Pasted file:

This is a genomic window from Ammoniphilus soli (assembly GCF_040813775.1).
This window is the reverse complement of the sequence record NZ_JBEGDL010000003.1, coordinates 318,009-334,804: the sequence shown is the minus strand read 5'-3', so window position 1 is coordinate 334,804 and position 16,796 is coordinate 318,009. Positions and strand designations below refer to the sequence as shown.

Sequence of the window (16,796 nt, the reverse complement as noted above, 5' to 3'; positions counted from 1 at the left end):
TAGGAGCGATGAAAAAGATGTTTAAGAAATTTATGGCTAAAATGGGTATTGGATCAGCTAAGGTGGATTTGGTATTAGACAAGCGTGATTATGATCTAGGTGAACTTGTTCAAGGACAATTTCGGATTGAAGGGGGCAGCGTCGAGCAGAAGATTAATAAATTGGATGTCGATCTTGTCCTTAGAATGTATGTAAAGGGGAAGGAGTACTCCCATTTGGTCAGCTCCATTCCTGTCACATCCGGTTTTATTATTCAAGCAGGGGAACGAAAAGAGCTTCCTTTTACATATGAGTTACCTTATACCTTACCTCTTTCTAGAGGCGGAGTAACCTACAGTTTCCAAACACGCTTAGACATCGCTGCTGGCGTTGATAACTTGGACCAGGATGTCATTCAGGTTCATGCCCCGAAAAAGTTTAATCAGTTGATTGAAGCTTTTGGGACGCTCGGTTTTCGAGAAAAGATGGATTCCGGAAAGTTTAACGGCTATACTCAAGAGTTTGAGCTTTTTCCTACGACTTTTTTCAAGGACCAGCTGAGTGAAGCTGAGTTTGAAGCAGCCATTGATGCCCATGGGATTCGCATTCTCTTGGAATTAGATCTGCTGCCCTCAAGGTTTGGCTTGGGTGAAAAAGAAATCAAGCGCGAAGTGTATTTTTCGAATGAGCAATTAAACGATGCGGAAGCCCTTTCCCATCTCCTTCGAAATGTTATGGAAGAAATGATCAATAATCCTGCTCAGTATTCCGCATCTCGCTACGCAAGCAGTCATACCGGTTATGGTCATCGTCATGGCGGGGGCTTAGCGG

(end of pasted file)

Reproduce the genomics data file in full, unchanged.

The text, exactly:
This is a genomic window from Ammoniphilus soli (assembly GCF_040813775.1).
This window is the reverse complement of the sequence record NZ_JBEGDL010000003.1, coordinates 318,009-334,804: the sequence shown is the minus strand read 5'-3', so window position 1 is coordinate 334,804 and position 16,796 is coordinate 318,009. Positions and strand designations below refer to the sequence as shown.

Sequence of the window (16,796 nt, the reverse complement as noted above, 5' to 3'; positions counted from 1 at the left end):
TAGGAGCGATGAAAAAGATGTTTAAGAAATTTATGGCTAAAATGGGTATTGGATCAGCTAAGGTGGATTTGGTATTAGACAAGCGTGATTATGATCTAGGTGAACTTGTTCAAGGACAATTTCGGATTGAAGGGGGCAGCGTCGAGCAGAAGATTAATAAATTGGATGTCGATCTTGTCCTTAGAATGTATGTAAAGGGGAAGGAGTACTCCCATTTGGTCAGCTCCATTCCTGTCACATCCGGTTTTATTATTCAAGCAGGGGAACGAAAAGAGCTTCCTTTTACATATGAGTTACCTTATACCTTACCTCTTTCTAGAGGCGGAGTAACCTACAGTTTCCAAACACGCTTAGACATCGCTGCTGGCGTTGATAACTTGGACCAGGATGTCATTCAGGTTCATGCCCCGAAAAAGTTTAATCAGTTGATTGAAGCTTTTGGGACGCTCGGTTTTCGAGAAAAGATGGATTCCGGAAAGTTTAACGGCTATACTCAAGAGTTTGAGCTTTTTCCTACGACTTTTTTCAAGGACCAGCTGAGTGAAGCTGAGTTTGAAGCAGCCATTGATGCCCATGGGATTCGCATTCTCTTGGAATTAGATCTGCTGCCCTCAAGGTTTGGCTTGGGTGAAAAAGAAATCAAGCGCGAAGTGTATTTTTCGAATGAGCAATTAAACGATGCGGAAGCCCTTTCCCATCTCCTTCGAAATGTTATGGAAGAAATGATCAATAATCCTGCTCAGTATTCCGCATCTCGCTACGCAAGCAGTCATACCGGTTATGGTCATCGTCATGGCGGGGGCTTAGCGG